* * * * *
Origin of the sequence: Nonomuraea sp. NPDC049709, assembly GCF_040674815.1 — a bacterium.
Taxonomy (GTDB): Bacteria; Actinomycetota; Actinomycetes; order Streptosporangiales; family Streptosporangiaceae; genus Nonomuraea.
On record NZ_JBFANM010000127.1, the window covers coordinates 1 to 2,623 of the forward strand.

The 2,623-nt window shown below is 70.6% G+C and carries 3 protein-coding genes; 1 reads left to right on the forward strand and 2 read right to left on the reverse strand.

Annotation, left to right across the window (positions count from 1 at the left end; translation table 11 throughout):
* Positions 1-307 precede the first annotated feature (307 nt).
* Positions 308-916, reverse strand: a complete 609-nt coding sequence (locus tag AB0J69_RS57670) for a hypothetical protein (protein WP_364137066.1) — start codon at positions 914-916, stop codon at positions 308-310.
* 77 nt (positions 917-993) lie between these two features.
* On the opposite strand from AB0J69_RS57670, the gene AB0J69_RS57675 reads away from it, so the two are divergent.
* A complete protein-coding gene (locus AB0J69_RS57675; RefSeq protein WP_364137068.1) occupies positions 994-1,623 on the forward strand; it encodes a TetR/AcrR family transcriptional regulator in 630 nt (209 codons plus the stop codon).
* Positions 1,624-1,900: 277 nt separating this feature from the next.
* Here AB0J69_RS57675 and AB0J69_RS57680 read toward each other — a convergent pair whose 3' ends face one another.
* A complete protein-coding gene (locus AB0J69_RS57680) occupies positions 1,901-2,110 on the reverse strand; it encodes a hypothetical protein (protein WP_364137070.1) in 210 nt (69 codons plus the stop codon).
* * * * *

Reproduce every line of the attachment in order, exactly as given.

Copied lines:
Origin of the sequence: Nonomuraea sp. NPDC049709, assembly GCF_040674815.1 — a bacterium.
Taxonomy (GTDB): Bacteria; Actinomycetota; Actinomycetes; order Streptosporangiales; family Streptosporangiaceae; genus Nonomuraea.
On record NZ_JBFANM010000127.1, the window covers coordinates 1 to 2,623 of the forward strand.

The 2,623-nt window shown below is 70.6% G+C and carries 3 protein-coding genes; 1 reads left to right on the forward strand and 2 read right to left on the reverse strand.

Annotation, left to right across the window (positions count from 1 at the left end; translation table 11 throughout):
* Positions 1-307 precede the first annotated feature (307 nt).
* Positions 308-916, reverse strand: a complete 609-nt coding sequence (locus tag AB0J69_RS57670) for a hypothetical protein (protein WP_364137066.1) — start codon at positions 914-916, stop codon at positions 308-310.
* 77 nt (positions 917-993) lie between these two features.
* On the opposite strand from AB0J69_RS57670, the gene AB0J69_RS57675 reads away from it, so the two are divergent.
* A complete protein-coding gene (locus AB0J69_RS57675; RefSeq protein WP_364137068.1) occupies positions 994-1,623 on the forward strand; it encodes a TetR/AcrR family transcriptional regulator in 630 nt (209 codons plus the stop codon).
* Positions 1,624-1,900: 277 nt separating this feature from the next.
* Here AB0J69_RS57675 and AB0J69_RS57680 read toward each other — a convergent pair whose 3' ends face one another.
* A complete protein-coding gene (locus AB0J69_RS57680) occupies positions 1,901-2,110 on the reverse strand; it encodes a hypothetical protein (protein WP_364137070.1) in 210 nt (69 codons plus the stop codon).